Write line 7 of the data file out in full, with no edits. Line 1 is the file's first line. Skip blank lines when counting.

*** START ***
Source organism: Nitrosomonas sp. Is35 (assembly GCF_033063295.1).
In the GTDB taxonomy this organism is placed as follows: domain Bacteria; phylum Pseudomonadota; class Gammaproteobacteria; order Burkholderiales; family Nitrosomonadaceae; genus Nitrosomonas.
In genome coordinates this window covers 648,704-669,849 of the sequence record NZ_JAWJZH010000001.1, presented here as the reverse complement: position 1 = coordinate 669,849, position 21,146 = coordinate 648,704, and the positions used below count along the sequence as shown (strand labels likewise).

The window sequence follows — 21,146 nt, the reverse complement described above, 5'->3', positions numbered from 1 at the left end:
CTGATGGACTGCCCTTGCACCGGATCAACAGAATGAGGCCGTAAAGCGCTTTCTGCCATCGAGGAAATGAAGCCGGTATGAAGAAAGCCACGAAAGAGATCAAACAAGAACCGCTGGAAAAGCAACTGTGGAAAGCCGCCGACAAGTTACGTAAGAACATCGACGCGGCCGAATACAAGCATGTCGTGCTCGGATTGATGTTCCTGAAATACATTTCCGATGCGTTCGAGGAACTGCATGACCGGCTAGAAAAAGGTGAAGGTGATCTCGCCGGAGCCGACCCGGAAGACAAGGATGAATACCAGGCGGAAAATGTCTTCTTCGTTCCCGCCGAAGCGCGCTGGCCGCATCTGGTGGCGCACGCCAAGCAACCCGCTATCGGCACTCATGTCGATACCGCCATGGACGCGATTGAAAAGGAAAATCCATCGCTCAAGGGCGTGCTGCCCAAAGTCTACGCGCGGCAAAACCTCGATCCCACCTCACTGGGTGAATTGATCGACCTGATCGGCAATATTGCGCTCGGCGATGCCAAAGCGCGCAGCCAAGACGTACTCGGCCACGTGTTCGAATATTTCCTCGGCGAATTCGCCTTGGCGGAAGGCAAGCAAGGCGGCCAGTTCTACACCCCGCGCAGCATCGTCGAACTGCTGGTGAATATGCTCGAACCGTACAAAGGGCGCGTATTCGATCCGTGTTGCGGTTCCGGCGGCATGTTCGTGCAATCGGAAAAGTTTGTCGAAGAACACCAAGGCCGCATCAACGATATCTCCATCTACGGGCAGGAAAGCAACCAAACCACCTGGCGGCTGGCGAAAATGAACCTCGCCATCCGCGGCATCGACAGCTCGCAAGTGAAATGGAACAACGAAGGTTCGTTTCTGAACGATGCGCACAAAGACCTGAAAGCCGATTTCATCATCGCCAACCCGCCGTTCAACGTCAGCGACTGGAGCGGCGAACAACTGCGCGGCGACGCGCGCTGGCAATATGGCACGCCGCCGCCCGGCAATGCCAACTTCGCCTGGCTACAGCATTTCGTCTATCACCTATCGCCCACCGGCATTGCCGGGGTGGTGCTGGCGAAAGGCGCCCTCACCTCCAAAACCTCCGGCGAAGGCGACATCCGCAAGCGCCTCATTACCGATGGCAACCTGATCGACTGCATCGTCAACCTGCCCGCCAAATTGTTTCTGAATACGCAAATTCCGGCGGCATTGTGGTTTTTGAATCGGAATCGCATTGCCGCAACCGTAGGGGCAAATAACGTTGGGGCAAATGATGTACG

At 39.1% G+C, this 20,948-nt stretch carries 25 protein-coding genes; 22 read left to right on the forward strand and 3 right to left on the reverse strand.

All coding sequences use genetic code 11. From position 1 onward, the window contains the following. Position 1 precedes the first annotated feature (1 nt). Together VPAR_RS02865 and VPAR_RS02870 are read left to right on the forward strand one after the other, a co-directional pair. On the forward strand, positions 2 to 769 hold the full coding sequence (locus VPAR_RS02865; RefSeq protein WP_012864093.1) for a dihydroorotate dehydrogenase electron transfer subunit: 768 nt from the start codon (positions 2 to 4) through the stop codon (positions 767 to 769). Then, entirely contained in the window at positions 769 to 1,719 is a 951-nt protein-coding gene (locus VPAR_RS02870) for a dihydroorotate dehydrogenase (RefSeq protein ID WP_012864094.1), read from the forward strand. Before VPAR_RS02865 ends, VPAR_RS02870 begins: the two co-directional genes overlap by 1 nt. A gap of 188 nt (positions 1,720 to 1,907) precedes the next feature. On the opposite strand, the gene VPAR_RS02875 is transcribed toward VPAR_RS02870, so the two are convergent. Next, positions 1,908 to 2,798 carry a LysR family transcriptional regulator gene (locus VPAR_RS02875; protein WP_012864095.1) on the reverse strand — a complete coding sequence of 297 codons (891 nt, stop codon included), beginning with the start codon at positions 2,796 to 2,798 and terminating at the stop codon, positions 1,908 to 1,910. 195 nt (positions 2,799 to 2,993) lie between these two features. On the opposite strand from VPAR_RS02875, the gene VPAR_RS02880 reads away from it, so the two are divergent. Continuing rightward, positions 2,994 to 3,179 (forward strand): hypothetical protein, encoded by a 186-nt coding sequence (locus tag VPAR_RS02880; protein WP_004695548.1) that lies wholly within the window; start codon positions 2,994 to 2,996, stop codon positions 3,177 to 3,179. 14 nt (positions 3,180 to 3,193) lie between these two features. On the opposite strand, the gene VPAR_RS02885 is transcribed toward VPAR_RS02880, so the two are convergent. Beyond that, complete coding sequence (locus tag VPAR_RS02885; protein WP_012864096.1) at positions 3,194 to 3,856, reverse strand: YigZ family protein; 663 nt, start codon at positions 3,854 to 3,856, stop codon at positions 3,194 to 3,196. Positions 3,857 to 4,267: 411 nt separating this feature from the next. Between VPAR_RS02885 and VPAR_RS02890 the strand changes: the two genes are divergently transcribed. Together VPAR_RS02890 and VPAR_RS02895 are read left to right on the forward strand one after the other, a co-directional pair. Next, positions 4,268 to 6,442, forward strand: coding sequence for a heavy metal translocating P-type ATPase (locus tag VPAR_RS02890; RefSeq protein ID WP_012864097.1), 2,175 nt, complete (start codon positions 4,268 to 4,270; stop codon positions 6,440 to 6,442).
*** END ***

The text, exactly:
All coding sequences use genetic code 11. From position 1 onward, the window contains the following. Position 1 precedes the first annotated feature (1 nt). Together VPAR_RS02865 and VPAR_RS02870 are read left to right on the forward strand one after the other, a co-directional pair. On the forward strand, positions 2 to 769 hold the full coding sequence (locus VPAR_RS02865; RefSeq protein WP_012864093.1) for a dihydroorotate dehydrogenase electron transfer subunit: 768 nt from the start codon (positions 2 to 4) through the stop codon (positions 767 to 769). Then, entirely contained in the window at positions 769 to 1,719 is a 951-nt protein-coding gene (locus VPAR_RS02870) for a dihydroorotate dehydrogenase (RefSeq protein ID WP_012864094.1), read from the forward strand. Before VPAR_RS02865 ends, VPAR_RS02870 begins: the two co-directional genes overlap by 1 nt. A gap of 188 nt (positions 1,720 to 1,907) precedes the next feature. On the opposite strand, the gene VPAR_RS02875 is transcribed toward VPAR_RS02870, so the two are convergent. Next, positions 1,908 to 2,798 carry a LysR family transcriptional regulator gene (locus VPAR_RS02875; protein WP_012864095.1) on the reverse strand — a complete coding sequence of 297 codons (891 nt, stop codon included), beginning with the start codon at positions 2,796 to 2,798 and terminating at the stop codon, positions 1,908 to 1,910. 195 nt (positions 2,799 to 2,993) lie between these two features. On the opposite strand from VPAR_RS02875, the gene VPAR_RS02880 reads away from it, so the two are divergent. Continuing rightward, positions 2,994 to 3,179 (forward strand): hypothetical protein, encoded by a 186-nt coding sequence (locus tag VPAR_RS02880; protein WP_004695548.1) that lies wholly within the window; start codon positions 2,994 to 2,996, stop codon positions 3,177 to 3,179. 14 nt (positions 3,180 to 3,193) lie between these two features. On the opposite strand, the gene VPAR_RS02885 is transcribed toward VPAR_RS02880, so the two are convergent. Beyond that, complete coding sequence (locus tag VPAR_RS02885; protein WP_012864096.1) at positions 3,194 to 3,856, reverse strand: YigZ family protein; 663 nt, start codon at positions 3,854 to 3,856, stop codon at positions 3,194 to 3,196. Positions 3,857 to 4,267: 411 nt separating this feature from the next. Between VPAR_RS02885 and VPAR_RS02890 the strand changes: the two genes are divergently transcribed. Together VPAR_RS02890 and VPAR_RS02895 are read left to right on the forward strand one after the other, a co-directional pair. Next, positions 4,268 to 6,442, forward strand: coding sequence for a heavy metal translocating P-type ATPase (locus tag VPAR_RS02890; RefSeq protein ID WP_012864097.1), 2,175 nt, complete (start codon positions 4,268 to 4,270; stop codon positions 6,440 to 6,442).